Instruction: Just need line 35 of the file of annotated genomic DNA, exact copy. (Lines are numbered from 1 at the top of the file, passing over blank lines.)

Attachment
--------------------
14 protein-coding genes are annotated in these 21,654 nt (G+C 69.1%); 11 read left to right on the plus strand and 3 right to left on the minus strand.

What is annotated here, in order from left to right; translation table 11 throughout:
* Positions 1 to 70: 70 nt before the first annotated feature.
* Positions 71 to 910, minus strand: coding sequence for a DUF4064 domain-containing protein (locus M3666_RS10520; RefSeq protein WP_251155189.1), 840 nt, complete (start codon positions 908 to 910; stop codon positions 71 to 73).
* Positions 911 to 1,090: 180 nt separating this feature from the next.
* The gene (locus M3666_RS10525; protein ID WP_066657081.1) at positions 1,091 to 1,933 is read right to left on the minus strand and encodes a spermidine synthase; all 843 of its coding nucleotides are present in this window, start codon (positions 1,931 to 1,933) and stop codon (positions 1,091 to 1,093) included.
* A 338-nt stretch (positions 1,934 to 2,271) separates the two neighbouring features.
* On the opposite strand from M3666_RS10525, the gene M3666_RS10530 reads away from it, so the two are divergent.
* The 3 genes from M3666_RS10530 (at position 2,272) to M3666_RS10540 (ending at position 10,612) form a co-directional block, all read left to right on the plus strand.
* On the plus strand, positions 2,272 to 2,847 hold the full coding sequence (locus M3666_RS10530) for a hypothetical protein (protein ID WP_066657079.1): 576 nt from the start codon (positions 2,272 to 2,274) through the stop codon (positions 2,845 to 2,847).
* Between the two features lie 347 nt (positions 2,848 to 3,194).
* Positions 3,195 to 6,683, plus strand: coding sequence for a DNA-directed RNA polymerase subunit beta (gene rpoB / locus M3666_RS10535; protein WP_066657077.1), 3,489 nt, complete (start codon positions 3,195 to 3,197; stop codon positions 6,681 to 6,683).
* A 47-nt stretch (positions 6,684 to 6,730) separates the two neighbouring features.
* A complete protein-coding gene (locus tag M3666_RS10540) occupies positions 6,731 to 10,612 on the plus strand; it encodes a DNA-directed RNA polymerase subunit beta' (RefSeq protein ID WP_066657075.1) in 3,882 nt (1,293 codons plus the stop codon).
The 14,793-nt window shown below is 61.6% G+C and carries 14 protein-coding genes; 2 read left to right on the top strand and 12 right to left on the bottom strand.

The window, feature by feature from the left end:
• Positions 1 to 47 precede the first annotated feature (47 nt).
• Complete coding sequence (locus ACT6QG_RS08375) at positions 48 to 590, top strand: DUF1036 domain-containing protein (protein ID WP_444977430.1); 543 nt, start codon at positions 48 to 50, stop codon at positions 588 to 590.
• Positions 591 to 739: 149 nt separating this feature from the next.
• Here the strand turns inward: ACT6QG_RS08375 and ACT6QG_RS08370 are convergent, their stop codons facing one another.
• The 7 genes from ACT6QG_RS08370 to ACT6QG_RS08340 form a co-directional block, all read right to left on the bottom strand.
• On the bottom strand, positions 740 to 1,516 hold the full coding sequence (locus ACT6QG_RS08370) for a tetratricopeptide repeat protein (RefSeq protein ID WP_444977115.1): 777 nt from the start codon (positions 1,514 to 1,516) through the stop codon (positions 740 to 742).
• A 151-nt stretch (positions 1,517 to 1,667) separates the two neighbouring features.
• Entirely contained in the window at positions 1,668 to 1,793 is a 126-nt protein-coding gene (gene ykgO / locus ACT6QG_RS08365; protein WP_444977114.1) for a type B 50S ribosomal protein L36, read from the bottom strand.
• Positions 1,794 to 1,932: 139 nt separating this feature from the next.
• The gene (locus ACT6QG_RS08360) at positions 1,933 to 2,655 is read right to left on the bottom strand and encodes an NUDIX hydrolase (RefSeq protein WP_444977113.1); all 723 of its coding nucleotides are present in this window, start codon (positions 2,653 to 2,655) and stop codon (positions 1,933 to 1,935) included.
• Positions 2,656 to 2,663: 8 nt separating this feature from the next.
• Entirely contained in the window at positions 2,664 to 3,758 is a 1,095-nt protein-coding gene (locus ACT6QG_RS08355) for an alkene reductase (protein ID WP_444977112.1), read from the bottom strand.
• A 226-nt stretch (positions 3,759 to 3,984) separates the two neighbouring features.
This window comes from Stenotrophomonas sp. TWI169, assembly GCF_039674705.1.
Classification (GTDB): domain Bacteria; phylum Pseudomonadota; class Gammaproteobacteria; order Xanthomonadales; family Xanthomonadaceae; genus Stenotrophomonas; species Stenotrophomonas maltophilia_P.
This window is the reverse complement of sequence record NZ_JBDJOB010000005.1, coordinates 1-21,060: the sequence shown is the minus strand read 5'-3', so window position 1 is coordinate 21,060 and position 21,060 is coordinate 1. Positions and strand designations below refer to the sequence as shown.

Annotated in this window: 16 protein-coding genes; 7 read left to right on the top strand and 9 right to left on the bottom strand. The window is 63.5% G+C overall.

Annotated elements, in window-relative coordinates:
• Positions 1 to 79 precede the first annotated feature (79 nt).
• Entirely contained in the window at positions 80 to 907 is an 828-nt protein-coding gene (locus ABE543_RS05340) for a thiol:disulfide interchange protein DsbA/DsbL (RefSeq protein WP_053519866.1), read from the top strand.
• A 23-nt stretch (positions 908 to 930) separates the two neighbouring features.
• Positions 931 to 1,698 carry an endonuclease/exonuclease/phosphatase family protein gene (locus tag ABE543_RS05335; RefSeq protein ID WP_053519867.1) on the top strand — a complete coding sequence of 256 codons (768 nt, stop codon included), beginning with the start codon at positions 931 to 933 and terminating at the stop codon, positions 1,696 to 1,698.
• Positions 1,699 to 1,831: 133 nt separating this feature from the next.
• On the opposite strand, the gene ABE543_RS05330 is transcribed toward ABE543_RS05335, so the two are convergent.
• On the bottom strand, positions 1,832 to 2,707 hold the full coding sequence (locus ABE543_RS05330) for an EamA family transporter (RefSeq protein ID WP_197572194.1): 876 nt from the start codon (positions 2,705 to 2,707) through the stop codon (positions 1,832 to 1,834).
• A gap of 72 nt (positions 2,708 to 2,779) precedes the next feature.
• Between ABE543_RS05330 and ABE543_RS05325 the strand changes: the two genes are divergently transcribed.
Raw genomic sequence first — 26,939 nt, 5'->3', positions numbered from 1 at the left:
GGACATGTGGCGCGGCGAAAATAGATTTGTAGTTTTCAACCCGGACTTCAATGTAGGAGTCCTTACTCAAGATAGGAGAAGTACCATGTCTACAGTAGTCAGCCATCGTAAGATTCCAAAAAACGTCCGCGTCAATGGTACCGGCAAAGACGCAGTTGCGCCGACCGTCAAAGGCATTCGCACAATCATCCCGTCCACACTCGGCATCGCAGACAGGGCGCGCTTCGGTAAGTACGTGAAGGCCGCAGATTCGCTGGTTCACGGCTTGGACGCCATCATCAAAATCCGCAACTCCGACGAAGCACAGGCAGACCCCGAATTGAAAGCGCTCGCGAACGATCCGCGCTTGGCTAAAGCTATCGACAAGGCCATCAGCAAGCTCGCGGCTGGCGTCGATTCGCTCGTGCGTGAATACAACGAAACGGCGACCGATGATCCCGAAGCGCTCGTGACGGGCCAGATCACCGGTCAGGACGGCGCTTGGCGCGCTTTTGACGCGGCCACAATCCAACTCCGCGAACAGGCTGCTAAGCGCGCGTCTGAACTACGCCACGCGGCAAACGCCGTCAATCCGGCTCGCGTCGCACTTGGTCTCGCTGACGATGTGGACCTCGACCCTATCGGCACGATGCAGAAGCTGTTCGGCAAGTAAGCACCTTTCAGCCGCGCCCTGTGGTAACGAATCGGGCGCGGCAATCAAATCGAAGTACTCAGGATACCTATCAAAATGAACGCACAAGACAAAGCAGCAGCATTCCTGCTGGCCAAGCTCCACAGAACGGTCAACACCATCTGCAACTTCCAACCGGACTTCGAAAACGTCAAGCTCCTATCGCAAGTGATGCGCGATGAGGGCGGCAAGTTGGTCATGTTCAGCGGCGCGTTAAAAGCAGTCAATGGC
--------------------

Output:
• Positions 1 to 79 precede the first annotated feature (79 nt).